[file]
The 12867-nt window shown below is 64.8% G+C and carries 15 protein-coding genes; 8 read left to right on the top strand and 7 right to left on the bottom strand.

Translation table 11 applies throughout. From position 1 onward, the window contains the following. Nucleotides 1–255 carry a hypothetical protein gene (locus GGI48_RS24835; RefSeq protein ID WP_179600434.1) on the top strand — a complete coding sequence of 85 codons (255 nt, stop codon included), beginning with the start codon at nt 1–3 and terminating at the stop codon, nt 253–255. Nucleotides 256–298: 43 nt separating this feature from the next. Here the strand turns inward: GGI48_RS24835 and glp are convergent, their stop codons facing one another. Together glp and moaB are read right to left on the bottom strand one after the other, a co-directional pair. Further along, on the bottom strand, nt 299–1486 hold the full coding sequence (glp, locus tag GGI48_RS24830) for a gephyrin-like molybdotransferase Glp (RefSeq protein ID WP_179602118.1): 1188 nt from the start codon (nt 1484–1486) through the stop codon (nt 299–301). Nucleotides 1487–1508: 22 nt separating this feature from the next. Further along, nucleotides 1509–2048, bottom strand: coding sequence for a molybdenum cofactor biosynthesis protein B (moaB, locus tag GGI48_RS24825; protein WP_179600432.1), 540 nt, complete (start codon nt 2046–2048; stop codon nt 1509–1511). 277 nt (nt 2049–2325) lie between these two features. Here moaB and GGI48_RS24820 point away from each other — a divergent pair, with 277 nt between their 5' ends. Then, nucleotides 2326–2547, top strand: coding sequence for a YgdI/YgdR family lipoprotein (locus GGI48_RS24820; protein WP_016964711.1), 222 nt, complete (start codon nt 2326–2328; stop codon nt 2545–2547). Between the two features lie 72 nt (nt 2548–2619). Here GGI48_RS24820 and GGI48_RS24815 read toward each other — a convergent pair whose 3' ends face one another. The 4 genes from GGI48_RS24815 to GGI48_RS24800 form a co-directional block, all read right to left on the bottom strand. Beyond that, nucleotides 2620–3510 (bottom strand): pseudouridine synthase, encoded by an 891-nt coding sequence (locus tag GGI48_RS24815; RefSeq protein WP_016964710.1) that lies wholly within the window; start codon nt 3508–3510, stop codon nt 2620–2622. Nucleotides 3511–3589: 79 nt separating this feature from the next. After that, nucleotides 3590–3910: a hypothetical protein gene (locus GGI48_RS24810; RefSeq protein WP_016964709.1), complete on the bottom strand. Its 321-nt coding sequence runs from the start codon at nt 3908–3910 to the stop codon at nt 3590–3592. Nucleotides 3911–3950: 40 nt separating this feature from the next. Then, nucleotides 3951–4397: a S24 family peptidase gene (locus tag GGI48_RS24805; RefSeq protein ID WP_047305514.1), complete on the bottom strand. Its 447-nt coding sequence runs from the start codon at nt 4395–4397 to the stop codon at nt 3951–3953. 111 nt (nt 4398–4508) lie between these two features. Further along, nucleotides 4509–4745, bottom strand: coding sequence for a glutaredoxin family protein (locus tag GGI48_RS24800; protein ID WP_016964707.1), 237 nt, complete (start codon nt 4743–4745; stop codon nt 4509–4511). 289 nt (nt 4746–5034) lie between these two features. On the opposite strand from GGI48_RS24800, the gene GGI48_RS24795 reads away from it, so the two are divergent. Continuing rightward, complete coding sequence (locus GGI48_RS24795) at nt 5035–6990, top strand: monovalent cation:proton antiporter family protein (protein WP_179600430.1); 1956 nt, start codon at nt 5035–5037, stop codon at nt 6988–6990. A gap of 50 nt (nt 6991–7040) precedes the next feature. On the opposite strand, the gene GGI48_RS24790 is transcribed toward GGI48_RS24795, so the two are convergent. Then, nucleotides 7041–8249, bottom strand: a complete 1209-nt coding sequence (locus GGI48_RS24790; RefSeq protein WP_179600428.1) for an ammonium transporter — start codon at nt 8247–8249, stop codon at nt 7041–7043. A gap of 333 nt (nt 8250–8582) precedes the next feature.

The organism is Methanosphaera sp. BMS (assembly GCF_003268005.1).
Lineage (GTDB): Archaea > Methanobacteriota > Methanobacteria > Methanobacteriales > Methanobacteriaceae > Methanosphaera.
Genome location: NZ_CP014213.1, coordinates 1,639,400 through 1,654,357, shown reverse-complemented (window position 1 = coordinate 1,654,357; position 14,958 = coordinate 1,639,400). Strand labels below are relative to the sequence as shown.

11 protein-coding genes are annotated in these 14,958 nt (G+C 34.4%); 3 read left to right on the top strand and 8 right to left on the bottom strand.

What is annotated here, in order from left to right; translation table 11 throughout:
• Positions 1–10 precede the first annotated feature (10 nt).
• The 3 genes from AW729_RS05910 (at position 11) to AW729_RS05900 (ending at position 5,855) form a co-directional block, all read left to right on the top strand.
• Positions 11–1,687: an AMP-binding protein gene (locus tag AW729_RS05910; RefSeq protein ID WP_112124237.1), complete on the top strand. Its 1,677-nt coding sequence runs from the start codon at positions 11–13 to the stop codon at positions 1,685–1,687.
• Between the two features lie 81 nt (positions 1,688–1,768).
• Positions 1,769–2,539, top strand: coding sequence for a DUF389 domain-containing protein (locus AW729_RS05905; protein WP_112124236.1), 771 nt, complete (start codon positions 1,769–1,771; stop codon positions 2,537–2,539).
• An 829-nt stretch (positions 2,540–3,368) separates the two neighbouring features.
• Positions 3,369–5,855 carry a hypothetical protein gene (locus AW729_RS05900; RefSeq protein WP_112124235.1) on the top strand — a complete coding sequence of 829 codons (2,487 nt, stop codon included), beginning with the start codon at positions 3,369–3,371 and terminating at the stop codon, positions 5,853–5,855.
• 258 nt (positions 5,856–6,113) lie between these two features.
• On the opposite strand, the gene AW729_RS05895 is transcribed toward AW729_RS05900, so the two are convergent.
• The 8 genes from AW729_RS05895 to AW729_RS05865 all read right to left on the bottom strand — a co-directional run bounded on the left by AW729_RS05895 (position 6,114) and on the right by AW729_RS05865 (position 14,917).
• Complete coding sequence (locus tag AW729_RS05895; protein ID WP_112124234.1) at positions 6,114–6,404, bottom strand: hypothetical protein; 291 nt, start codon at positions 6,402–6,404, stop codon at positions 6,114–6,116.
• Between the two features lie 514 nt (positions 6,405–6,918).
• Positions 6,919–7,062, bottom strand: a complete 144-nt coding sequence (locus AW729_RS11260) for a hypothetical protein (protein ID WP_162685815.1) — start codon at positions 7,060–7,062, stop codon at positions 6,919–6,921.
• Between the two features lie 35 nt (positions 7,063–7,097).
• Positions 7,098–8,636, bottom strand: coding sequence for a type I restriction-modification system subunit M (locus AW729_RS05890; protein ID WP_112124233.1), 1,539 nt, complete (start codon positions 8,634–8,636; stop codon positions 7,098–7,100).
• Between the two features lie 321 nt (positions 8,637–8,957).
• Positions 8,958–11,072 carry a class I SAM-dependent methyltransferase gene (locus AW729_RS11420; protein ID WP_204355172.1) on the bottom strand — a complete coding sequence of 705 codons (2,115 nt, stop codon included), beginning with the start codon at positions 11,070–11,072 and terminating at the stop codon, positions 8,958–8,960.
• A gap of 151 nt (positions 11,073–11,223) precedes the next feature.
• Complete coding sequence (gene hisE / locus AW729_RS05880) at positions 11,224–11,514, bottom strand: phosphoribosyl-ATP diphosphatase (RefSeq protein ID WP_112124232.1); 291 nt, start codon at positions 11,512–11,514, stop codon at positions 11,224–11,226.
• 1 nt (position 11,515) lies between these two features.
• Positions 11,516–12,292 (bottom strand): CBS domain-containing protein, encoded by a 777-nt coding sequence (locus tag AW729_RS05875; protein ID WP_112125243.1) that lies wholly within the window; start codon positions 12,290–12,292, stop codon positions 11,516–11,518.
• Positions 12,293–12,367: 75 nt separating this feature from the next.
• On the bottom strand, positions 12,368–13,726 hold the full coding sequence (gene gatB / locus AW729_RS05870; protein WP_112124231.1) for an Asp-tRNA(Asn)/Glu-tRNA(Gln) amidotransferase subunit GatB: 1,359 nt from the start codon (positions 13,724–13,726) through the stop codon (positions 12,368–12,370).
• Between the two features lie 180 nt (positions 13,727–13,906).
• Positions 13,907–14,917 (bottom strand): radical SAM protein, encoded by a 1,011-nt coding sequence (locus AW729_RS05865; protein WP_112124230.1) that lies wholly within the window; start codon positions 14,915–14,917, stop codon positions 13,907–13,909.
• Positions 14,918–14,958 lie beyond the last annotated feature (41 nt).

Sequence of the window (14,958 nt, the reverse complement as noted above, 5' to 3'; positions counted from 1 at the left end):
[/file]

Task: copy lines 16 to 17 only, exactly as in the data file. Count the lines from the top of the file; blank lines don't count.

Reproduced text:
• On the opposite strand, the gene AW729_RS05895 is transcribed toward AW729_RS05900, so the two are convergent.
• The 8 genes from AW729_RS05895 to AW729_RS05865 all read right to left on the bottom strand — a co-directional run bounded on the left by AW729_RS05895 (position 6,114) and on the right by AW729_RS05865 (position 14,917).